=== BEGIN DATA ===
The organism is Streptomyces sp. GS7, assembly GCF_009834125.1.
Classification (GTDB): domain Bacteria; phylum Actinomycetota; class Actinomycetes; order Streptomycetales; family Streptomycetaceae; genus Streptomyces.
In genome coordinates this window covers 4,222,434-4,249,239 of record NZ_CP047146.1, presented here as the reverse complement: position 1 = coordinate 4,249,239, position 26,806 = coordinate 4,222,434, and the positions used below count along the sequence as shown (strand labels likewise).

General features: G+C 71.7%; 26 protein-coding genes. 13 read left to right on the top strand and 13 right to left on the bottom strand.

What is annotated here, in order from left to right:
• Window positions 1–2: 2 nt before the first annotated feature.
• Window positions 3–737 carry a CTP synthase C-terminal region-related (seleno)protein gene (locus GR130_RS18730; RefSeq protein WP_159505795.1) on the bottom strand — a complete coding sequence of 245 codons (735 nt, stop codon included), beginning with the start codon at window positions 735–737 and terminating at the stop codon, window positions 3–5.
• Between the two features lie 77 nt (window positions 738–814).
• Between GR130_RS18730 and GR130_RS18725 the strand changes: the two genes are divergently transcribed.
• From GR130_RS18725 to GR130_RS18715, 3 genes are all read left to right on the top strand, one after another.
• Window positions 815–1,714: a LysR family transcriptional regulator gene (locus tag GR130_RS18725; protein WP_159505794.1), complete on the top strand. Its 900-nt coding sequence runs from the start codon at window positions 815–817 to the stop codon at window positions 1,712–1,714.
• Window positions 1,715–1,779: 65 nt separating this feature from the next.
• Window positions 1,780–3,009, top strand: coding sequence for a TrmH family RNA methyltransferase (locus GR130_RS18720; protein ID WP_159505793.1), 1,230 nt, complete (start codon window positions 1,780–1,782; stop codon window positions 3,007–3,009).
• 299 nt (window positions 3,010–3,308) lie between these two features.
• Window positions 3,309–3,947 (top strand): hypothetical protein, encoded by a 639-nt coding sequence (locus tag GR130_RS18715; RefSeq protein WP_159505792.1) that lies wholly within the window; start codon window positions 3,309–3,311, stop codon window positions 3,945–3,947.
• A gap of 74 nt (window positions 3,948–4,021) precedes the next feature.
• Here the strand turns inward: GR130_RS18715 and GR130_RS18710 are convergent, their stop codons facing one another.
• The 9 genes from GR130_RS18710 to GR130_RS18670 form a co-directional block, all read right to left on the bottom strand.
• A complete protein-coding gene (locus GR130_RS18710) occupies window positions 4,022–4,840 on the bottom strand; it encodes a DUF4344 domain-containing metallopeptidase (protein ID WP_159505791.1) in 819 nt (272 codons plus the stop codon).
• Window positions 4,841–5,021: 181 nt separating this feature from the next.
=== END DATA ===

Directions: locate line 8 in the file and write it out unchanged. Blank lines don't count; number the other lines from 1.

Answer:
• Between the two features lie 77 nt (window positions 738–814).